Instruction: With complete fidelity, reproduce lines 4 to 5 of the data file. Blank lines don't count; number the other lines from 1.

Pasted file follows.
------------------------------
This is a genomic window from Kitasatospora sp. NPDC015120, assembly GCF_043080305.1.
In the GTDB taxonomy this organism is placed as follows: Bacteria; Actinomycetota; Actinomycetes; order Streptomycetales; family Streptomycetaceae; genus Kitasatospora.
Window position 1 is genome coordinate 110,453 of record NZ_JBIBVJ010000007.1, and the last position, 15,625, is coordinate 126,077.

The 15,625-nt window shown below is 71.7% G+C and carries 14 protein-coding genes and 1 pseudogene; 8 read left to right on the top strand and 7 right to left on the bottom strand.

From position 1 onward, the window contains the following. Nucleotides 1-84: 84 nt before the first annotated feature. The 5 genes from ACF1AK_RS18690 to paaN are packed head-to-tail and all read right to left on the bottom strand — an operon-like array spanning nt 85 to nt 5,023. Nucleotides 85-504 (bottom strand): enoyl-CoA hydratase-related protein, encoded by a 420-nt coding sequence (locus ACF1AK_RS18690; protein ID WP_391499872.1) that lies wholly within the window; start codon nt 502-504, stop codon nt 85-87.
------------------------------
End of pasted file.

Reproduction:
The 15,625-nt window shown below is 71.7% G+C and carries 14 protein-coding genes and 1 pseudogene; 8 read left to right on the top strand and 7 right to left on the bottom strand.

From position 1 onward, the window contains the following. Nucleotides 1-84: 84 nt before the first annotated feature. The 5 genes from ACF1AK_RS18690 to paaN are packed head-to-tail and all read right to left on the bottom strand — an operon-like array spanning nt 85 to nt 5,023. Nucleotides 85-504 (bottom strand): enoyl-CoA hydratase-related protein, encoded by a 420-nt coding sequence (locus ACF1AK_RS18690; protein ID WP_391499872.1) that lies wholly within the window; start codon nt 502-504, stop codon nt 85-87.